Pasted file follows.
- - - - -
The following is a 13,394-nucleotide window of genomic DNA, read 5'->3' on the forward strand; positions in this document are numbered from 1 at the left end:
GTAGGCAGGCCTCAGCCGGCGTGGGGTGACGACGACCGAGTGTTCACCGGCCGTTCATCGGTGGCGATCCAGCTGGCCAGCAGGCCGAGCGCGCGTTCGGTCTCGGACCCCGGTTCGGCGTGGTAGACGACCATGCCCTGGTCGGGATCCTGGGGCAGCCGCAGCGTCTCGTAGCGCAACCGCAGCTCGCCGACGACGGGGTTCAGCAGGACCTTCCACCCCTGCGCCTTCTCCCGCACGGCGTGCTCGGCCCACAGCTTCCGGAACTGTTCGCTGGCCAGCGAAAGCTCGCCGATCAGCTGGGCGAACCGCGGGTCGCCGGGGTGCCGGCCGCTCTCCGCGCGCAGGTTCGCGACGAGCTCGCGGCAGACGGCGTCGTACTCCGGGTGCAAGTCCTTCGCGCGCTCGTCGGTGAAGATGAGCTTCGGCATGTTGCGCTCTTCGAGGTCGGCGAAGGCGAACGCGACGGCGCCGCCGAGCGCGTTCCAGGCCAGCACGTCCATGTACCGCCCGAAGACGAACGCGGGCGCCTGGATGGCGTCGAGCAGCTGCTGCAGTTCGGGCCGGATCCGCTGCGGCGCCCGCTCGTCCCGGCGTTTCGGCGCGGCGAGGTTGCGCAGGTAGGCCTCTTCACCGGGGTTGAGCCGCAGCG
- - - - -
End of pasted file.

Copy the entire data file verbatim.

The following is a 13,394-nucleotide window of genomic DNA, read 5'->3' on the forward strand; positions in this document are numbered from 1 at the left end:
GTAGGCAGGCCTCAGCCGGCGTGGGGTGACGACGACCGAGTGTTCACCGGCCGTTCATCGGTGGCGATCCAGCTGGCCAGCAGGCCGAGCGCGCGTTCGGTCTCGGACCCCGGTTCGGCGTGGTAGACGACCATGCCCTGGTCGGGATCCTGGGGCAGCCGCAGCGTCTCGTAGCGCAACCGCAGCTCGCCGACGACGGGGTTCAGCAGGACCTTCCACCCCTGCGCCTTCTCCCGCACGGCGTGCTCGGCCCACAGCTTCCGGAACTGTTCGCTGGCCAGCGAAAGCTCGCCGATCAGCTGGGCGAACCGCGGGTCGCCGGGGTGCCGGCCGCTCTCCGCGCGCAGGTTCGCGACGAGCTCGCGGCAGACGGCGTCGTACTCCGGGTGCAAGTCCTTCGCGCGCTCGTCGGTGAAGATGAGCTTCGGCATGTTGCGCTCTTCGAGGTCGGCGAAGGCGAACGCGACGGCGCCGCCGAGCGCGTTCCAGGCCAGCACGTCCATGTACCGCCCGAAGACGAACGCGGGCGCCTGGATGGCGTCGAGCAGCTGCTGCAGTTCGGGCCGGATCCGCTGCGGCGCCCGCTCGTCCCGGCGTTTCGGCGCGGCGAGGTTGCGCAGGTAGGCCTCTTCACCGGGGTTGAGCCGCAGCG